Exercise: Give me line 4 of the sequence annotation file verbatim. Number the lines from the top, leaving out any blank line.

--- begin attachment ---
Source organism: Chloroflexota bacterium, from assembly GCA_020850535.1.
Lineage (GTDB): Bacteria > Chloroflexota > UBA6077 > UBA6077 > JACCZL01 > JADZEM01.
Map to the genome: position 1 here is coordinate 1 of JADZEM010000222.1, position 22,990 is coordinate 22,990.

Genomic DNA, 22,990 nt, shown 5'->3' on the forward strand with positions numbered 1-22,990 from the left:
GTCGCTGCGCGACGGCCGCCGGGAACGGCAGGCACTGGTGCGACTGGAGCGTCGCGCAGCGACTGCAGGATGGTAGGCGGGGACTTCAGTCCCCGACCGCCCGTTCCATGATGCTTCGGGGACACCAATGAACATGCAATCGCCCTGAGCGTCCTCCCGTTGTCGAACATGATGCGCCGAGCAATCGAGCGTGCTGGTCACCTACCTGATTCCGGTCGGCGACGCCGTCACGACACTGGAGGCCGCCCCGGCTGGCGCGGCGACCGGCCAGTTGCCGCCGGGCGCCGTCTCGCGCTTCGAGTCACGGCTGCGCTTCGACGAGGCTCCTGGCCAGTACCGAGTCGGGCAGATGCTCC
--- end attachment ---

Genomic DNA, 22,990 nt, shown 5'->3' on the forward strand with positions numbered 1-22,990 from the left: